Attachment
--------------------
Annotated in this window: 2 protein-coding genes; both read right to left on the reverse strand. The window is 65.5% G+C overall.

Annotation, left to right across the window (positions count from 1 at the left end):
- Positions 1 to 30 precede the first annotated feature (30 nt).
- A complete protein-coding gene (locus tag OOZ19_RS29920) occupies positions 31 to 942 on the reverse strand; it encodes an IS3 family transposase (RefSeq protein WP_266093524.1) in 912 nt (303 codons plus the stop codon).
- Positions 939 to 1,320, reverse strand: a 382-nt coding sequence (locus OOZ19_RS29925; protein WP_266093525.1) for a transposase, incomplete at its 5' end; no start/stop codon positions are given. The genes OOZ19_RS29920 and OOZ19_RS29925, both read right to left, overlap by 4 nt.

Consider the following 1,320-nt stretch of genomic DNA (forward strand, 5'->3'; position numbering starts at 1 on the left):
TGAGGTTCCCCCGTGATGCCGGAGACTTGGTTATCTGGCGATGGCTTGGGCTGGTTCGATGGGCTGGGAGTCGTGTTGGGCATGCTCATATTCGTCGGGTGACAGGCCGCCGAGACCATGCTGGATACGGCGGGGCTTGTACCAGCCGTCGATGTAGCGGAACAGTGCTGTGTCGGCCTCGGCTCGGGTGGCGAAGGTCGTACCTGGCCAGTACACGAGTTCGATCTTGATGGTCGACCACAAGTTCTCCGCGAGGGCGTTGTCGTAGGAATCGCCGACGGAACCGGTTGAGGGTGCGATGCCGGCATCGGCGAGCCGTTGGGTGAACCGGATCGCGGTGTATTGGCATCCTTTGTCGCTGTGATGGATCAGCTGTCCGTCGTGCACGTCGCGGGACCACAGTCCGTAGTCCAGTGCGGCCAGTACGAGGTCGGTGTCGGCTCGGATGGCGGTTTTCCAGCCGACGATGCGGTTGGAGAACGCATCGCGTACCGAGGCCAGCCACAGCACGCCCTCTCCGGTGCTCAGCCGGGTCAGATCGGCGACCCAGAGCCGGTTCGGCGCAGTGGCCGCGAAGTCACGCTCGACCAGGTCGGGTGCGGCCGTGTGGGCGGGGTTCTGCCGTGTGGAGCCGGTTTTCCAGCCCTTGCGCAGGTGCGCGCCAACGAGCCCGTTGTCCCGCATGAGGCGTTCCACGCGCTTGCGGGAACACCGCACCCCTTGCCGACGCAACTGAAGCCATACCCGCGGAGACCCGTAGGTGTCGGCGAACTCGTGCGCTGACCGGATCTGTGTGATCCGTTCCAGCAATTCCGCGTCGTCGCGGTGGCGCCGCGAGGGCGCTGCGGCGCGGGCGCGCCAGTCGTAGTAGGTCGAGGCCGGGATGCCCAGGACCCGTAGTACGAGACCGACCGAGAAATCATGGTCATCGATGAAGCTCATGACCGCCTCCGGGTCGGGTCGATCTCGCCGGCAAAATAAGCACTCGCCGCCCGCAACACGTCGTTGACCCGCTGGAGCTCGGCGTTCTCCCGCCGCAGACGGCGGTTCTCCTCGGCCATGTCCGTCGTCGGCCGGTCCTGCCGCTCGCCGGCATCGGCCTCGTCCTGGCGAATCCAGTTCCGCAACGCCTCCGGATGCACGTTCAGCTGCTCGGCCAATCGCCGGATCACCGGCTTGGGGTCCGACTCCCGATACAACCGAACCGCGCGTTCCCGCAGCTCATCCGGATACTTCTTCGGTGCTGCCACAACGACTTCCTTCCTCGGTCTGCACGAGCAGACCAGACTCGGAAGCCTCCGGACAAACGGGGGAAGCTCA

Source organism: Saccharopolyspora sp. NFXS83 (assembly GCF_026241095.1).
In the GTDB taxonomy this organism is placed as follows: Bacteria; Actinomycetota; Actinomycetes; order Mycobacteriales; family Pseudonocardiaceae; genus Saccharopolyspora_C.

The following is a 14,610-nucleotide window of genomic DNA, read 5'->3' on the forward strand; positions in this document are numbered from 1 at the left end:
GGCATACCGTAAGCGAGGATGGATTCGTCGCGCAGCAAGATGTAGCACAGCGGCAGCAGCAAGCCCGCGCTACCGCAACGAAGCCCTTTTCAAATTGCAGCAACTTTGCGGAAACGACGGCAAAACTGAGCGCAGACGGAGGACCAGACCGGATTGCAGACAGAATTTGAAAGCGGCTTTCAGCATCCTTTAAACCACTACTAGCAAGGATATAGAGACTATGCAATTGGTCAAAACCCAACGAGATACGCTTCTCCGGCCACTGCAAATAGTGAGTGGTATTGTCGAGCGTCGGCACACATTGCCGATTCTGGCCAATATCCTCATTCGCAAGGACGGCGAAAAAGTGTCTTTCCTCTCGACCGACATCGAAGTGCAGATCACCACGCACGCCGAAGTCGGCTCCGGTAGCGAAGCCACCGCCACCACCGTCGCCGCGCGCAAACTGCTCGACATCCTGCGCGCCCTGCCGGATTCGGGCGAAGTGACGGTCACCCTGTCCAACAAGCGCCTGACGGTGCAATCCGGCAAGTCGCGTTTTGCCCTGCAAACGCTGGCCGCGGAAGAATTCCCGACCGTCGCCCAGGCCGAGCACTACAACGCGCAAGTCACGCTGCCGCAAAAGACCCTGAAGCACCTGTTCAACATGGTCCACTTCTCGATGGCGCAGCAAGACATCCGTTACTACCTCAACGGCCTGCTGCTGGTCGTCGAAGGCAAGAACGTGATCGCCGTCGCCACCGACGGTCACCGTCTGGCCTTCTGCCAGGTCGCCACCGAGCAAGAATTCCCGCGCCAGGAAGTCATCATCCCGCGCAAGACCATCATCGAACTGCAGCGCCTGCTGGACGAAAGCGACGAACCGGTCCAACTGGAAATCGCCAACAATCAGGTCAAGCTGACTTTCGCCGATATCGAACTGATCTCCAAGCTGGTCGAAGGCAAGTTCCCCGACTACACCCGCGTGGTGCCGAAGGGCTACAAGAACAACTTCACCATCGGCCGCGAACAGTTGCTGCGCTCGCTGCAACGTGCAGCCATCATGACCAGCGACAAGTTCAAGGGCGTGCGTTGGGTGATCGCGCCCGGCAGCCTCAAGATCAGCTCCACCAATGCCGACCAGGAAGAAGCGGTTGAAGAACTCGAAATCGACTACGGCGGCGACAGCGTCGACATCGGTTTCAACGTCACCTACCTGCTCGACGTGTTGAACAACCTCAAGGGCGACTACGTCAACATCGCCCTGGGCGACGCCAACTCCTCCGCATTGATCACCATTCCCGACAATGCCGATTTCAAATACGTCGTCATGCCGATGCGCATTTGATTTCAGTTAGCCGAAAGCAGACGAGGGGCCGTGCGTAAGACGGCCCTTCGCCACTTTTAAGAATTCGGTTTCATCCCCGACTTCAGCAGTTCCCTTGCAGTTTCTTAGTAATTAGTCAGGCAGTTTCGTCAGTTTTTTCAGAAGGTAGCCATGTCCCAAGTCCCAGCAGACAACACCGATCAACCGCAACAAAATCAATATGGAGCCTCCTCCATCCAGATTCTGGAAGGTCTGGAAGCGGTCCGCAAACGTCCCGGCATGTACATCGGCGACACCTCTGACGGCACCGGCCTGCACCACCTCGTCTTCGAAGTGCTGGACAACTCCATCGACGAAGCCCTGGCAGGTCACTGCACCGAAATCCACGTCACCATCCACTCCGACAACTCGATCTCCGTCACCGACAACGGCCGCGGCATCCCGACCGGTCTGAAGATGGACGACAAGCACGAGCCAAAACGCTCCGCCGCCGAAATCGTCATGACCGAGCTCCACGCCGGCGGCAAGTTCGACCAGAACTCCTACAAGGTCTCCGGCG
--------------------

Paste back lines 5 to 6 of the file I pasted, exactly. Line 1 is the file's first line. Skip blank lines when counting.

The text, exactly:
- Positions 939 to 1,320, reverse strand: a 382-nt coding sequence (locus OOZ19_RS29925; protein WP_266093525.1) for a transposase, incomplete at its 5' end; no start/stop codon positions are given. The genes OOZ19_RS29920 and OOZ19_RS29925, both read right to left, overlap by 4 nt.

Consider the following 1,320-nt stretch of genomic DNA (forward strand, 5'->3'; position numbering starts at 1 on the left):